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Complete Guide to Arizona’s Probation Laws


The Phoenix criminal defense lawyers at MayesTelles PLLC break down Chapter 9 of Arizona’s criminal code concerning probation and restoration of civil rights after committing a crime.

Certain crimes are eligible for probation under the Arizona Revised Statutes. There are various types and lengths of probation the court can impose at their discretion. Although the statutes break down probation specifics, understanding probation can become difficult due to its “case-by-case” nature. Keep reading for a breakdown of Arizona’s probation laws.

Intensive, Supervised, and Unsupervised Probation

Probation is issued in proportion to the crime, so the length and nature of probation differ (sometimes drastically) from case to case. Probation typically falls into three categories:

Unsupervised probation
With unsupervised probation, offenders will not have to report to a probation officer. Simply put, just stay out of trouble until your probation period is over. If you do, you won’t ever have to meet with a probation officer or come before a judge over an alleged violation of probation.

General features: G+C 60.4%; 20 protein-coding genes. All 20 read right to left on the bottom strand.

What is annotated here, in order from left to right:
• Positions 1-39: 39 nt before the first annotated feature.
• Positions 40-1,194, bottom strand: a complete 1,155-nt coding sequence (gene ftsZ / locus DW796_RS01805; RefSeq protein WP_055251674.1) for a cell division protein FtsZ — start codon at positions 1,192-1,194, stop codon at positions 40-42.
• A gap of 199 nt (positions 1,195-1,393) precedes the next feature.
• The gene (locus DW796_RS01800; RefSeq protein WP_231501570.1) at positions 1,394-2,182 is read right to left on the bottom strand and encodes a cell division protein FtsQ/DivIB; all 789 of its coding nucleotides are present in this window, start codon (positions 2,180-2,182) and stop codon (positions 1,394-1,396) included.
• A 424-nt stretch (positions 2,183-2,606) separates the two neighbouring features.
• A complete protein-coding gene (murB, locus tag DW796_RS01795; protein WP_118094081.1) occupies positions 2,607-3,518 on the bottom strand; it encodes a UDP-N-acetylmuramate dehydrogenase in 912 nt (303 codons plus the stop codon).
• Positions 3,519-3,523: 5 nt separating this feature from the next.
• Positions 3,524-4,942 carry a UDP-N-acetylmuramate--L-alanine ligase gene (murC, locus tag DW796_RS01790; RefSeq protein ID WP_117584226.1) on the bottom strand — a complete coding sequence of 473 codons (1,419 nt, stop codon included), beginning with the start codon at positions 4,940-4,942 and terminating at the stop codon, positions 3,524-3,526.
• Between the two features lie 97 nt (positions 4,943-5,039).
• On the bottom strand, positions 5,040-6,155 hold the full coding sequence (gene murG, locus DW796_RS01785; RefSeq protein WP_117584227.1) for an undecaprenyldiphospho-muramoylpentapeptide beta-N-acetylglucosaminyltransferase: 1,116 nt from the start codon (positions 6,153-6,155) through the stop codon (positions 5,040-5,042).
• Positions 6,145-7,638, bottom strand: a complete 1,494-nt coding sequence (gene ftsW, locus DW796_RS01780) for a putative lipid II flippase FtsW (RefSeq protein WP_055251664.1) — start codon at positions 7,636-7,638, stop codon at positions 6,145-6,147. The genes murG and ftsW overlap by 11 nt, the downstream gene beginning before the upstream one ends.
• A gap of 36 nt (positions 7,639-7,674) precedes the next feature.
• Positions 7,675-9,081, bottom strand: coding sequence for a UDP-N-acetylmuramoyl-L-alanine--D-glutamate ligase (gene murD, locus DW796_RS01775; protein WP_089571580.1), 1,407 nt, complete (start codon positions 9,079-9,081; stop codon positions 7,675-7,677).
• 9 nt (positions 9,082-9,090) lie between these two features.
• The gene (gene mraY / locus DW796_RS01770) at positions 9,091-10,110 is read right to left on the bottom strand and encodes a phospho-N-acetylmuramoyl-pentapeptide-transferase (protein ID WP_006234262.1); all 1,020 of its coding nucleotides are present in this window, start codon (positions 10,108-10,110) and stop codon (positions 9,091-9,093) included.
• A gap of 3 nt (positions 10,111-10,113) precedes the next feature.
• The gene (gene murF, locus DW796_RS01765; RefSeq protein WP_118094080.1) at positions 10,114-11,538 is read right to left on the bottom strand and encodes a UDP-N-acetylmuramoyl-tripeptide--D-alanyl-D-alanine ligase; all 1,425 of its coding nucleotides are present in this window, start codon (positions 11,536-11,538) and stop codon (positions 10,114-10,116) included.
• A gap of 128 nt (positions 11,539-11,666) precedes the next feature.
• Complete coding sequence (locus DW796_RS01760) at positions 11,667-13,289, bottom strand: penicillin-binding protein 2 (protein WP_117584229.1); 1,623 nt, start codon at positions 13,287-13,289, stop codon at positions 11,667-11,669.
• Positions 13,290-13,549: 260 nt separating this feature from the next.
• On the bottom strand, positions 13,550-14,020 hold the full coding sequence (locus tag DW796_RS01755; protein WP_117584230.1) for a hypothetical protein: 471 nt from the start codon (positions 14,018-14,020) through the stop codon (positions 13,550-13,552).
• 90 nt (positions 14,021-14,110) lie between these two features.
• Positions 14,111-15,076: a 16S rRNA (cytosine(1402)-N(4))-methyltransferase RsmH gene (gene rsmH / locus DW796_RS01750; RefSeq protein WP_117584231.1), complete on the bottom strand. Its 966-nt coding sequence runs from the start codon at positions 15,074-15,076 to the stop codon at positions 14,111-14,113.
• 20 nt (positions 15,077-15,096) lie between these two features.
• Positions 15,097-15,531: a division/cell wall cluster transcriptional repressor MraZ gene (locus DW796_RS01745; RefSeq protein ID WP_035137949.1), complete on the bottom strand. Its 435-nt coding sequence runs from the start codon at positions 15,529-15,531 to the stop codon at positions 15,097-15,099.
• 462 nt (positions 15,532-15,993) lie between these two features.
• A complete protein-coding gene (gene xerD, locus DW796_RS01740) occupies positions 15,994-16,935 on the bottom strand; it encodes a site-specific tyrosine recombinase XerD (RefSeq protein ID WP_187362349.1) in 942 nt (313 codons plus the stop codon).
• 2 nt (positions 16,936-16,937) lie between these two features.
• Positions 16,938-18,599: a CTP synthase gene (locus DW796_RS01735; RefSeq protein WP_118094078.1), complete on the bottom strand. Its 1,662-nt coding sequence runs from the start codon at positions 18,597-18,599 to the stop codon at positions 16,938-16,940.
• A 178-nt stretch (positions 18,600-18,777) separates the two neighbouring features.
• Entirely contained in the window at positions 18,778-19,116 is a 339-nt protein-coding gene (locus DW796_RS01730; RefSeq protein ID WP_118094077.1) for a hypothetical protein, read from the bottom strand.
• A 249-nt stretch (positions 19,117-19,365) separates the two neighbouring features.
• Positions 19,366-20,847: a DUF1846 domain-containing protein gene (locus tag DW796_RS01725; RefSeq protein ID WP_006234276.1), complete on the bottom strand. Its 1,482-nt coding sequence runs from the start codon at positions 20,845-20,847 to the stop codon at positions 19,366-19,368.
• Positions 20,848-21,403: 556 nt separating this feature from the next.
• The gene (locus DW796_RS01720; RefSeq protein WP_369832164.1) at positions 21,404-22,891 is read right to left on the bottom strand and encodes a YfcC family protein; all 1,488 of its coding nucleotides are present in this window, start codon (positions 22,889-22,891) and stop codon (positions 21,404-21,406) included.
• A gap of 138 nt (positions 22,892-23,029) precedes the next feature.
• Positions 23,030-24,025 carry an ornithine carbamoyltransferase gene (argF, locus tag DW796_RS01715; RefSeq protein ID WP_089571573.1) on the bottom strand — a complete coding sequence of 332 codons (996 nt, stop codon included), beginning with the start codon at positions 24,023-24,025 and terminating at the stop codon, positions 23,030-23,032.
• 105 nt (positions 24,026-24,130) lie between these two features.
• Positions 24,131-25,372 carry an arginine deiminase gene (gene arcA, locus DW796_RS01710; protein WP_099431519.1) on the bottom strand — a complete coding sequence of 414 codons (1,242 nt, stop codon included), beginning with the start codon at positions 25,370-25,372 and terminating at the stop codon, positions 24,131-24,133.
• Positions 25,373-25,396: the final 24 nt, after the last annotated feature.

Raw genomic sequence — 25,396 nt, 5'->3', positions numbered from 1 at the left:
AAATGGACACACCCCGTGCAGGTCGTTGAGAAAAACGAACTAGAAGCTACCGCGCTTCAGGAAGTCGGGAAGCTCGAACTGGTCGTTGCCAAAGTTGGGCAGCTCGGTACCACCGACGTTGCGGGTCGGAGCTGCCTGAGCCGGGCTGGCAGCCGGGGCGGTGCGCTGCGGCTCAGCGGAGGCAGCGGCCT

Supervised probation
With supervised probation, offenders are supervised and must report to a probation officer on a regular basis (this “regular basis” is determined by the judge). At these meetings, you might be required to take certain tests to show your PO you are complying with your probation (drug/alcohol tests, etc.).

Intensive probation
ARS 13-913 defines intensive probation as a highly structured, extremely strict probation period that usually involves paying restitution.

Periods of Probation in Arizona

ARS 13-1902 lists guidelines for probation lengths, although the statutes do note that probation can be terminated sooner at the judge’s discretion.

Misdemeanor Probation

  • Class 3 – One year
  • Class 2 – Two years
  • Class 1 – Three years

Felony Probation

  • Class 5 & 6 – Three years
  • Class 4 – Four years
  • Class 3 – Five years
  • Class 2 – Seven years
  • Class 1 – Not eligible for probation

Probation Violations

Any individual who violates their probation may be subject to the following penalties:

  • The court can issue a warrant for your arrest
  • The court can impose additional conditions to add to your probation
  • The court can revoke your probation in exchange for imprisonment

Crimes Not Eligible for Probation

Certain crimes disqualify an individual from probation, such as dangerous crimes against children and other crimes that are violent in nature. Unless your defense attorney is able to argue for a reduction of your charges, crimes that specify “not eligible for probation” will require jail or prison time.

Are you facing criminal accusations? Have you been accused of violating your probation? MayesTelles PLLC is here to help. Call us today or fill out a free case evaluation form. We handle all types of felony and misdemeanor charges. 

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